CHILDHOOD and teen depression and anxiety is a reality. This is one of the most alarming facts to come from all the research; depression is affecting younger and younger people.  (Lane, R. E. (2000) The Loss of Happiness in Market Democracies. Yale University Press.)

Twenty years ago, depression in children was almost unknown. Now the fastest rate of increase in depression is among young people.

What we are seeing are changes in society where basic needs for companionship, healthy goals, responsibility, connection to others and meaning are not automatically met. Children and teens are fed a constant barrage of images showing how we are meant to look, sound and be. Meaning is attached to what they have, or look like, rather than what they do, or achieve.

Regardless of our own affluence, we see what those at the ‘top’ have and are told we should have it too, without thought for the tools or strategies to go about achieving it. During childhood, teenage years and particularly adolescence, pressure to conform with peers is very strong. If children feel different, inadequate or deprived in some way, then depression may result, depending on how they deal with it.

Many depressed teens believe that happiness is achieved through the acquisition of fame, money and beauty.

Teen depression, or bad moods?

Depression in adolescents may be difficult to spot because sulkiness, irritability, antisocial behavior, negativity and withdrawal often go hand in hand with growing up.

Children and teenagers can be taught specific skills and ways of thinking which can a) help lift depression and b) help prevent relapse. These skills are already being taught in some schools with remarkable results.

Symptoms of teenage depression

As well as showing many of the same symptoms of adult depression, some symptoms of teenage depression are:

  • A downward trend in performance at school or college
  • Change in personal hygiene and appearance
  • Destructive and/or defiant behavior
  • Hallucinations or unusual beliefs
  • Appetite or weight has changed considerably (has lost or gained a substantial amount of weight)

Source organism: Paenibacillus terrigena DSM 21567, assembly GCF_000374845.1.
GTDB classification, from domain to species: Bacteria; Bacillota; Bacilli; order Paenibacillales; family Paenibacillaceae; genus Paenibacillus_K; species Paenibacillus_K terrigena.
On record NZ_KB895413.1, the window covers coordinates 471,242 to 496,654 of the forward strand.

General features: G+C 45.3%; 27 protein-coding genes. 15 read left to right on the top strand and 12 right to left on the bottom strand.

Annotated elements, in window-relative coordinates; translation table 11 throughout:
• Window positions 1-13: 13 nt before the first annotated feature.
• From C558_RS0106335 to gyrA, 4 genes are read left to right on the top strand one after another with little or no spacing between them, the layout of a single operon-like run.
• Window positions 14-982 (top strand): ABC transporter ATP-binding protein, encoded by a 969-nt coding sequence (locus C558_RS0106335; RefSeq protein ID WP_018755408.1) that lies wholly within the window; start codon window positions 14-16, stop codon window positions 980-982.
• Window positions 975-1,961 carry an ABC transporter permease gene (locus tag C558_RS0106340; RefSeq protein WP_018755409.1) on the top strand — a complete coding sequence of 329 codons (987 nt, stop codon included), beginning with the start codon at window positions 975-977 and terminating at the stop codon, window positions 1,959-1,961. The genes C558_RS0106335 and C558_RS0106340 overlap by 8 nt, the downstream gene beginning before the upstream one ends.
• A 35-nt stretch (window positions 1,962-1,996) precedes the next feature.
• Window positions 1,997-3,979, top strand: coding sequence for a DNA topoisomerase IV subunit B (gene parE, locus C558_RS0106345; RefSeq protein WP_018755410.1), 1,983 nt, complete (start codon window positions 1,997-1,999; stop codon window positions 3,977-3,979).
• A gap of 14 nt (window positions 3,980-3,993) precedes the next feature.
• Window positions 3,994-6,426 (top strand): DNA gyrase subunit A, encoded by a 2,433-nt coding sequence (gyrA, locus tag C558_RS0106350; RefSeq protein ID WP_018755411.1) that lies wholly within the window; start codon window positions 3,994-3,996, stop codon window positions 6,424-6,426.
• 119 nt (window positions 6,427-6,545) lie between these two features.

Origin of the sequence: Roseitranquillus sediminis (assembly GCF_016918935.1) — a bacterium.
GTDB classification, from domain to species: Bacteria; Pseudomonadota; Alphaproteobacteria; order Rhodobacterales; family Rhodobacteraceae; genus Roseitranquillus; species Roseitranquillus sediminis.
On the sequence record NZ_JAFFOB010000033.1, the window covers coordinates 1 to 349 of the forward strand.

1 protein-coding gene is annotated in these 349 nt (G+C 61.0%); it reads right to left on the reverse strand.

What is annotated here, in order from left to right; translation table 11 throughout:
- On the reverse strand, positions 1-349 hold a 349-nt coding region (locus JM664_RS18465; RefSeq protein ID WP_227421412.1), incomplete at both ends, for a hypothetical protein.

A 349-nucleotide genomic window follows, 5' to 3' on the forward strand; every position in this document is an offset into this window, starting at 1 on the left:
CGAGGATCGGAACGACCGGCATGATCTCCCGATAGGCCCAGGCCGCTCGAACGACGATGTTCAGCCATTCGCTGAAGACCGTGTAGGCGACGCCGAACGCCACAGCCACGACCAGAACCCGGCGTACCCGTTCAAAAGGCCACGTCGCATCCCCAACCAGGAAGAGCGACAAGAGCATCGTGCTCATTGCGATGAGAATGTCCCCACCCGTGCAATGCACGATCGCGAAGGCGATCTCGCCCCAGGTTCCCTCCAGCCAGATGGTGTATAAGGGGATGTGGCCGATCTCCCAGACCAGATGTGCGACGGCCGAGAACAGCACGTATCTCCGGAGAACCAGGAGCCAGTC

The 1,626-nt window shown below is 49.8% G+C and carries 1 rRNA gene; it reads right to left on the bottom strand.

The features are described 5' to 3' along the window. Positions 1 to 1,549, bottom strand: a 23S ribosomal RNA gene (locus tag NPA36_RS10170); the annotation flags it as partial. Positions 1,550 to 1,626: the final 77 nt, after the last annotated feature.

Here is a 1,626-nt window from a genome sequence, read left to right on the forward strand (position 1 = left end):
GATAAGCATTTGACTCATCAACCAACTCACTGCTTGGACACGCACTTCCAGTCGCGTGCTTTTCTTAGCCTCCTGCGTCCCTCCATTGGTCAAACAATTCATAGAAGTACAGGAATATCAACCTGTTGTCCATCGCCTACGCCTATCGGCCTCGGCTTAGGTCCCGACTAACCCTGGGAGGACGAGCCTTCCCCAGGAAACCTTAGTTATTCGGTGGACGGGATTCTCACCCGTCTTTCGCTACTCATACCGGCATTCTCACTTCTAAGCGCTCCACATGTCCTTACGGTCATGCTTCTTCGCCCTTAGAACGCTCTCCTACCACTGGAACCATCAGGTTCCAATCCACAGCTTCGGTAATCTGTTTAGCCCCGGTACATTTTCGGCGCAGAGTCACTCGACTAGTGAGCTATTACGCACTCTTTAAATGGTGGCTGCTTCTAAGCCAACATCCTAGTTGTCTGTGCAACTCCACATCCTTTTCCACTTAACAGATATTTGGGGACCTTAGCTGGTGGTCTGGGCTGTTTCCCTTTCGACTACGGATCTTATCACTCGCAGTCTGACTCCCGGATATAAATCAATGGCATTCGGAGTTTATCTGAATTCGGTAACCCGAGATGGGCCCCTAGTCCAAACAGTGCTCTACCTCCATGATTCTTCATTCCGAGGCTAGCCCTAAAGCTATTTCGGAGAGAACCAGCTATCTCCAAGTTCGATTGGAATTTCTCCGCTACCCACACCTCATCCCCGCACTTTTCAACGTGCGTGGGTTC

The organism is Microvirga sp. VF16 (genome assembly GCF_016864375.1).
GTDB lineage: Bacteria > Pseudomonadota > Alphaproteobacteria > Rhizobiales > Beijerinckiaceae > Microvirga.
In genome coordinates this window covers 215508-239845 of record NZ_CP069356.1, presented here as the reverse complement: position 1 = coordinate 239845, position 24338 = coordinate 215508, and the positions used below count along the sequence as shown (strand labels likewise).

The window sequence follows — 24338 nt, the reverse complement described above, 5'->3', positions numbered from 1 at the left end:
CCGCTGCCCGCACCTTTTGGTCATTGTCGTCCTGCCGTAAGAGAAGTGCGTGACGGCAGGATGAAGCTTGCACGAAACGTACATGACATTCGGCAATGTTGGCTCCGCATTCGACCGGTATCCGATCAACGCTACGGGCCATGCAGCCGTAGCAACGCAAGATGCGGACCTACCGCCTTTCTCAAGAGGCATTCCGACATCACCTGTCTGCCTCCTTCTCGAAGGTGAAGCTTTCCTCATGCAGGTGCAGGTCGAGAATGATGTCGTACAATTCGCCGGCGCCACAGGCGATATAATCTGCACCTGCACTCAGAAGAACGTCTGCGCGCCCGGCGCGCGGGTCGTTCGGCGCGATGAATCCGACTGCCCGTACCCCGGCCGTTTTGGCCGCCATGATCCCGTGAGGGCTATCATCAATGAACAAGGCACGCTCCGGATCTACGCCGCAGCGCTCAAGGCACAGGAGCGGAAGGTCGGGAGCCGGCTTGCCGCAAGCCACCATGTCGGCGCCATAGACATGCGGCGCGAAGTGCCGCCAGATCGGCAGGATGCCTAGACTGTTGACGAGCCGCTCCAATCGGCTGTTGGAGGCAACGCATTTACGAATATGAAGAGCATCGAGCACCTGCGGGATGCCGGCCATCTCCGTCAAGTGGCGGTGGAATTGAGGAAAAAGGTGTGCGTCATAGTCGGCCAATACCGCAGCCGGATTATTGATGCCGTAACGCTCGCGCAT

• May appear restless, agitated (pacing)
  • Has lost a lot of energy, complains of feeling tired all the time
  • Complaints of feeling guilty or worthless (‘everything is my fault’, ‘I am bad’)
  • Belief that life is not worth living

Checklist for Teen Depression

You may find the following checklist useful if you fear you or your teenager/child is depressed. Remember that these points refer to changes in behavior. If you are concerned about your child, speak to them about it and seek medical help if you feel it is necessary.

  • Snapping at people for no apparent reason – irritable Physically or verbally aggressive
  • Abandoning favorite hobbies or sports
  • Increased passive TV watching
  • Increased risk-taking; e.g., dangerous driving, Misuse of drugs and alcohol
  • Changes in school behaviors (including training courses and work settings)
  • Frequent absences from school, poorer grades than formerly
  • Complains of being bored
  • Becomes disruptive in class
  • Finds it harder to stay on task. Loses concentration easily
  • Cannot remember commitments – doesn’t keep appointments
  • Has difficulty staying still or conversely, is lethargic
  • Changes in relationship to family and friends
  • Stops going out with friends; shows no interest in group outings
  • Increase or decrease in sexual activity
  • May start associating with a different peer group
  • Expresses negativity about family
  • Loses interest in activities which once were fun
  • Incidents of self-injury.
  • Suicidal thoughts and ideation
  • More conflicts with parents and siblings than usual
  • Changes in eating and sleeping habits
  • Changes in feeling, thinking and perceiving
  • Expresses inappropriate guilt, feelings of not being good enough, worthlessness, failure
  • Expresses hopelessness and having nothing to look forward to
  • Has a preoccupation with self; is withdrawn
  • Cries easily, looks sad, feels alone or isolated
  • Has fears about having to be perfect
  • Fearful of doing something bad

Of course, many of these behaviors are carried out periodically by perfectly normal teenagers, and must be assessed in context with their normal behavior.

Causes of teen and childhood depression, or apparent triggers, include additional and often unique situations.

  • Social rejection
  • Family turmoil
  • Failing exams

Teenage depression and suicide

Suicide among teenagers & young adults has increase 3-fold since 1970.

It is clear that not only are young people becoming more depressed, they are responding to this depression by killing themselves. The high rate of suicide may be due to the intense pressures felt by teenagers, coupled with a lack of life experiences that tell them that situations, however bad, tend to get better with time.

They are also less likely to possess more subtle thinking styles, being prone to the more extreme, ‘all or nothing’ style of thinking. As we will see, this can be a major factor in depression. People usually kill themselves to escape what they see to be an intolerable and otherwise inescapable situation, not necessarily because they want to die.

There is no shame in asking for help, lets end the stigma and get the help one needs in difficult times.  Kids and Teens respond very well to time line therapy (R), NLP and Hypnosis.  Contact me if you would like “outside the box” solutions and therapy that works with the unconscious mind for great results.

Why work with me?  Because I’m dedicated to helping you achieve your goals and get the results you want and deserve.

I work with teens, women, professionals, business owners & first responders who are ready to make positive shifts and who want to get healthy on every level,

physical ~ emotional ~ mental ~ spiritual.

 

 

 

 

 

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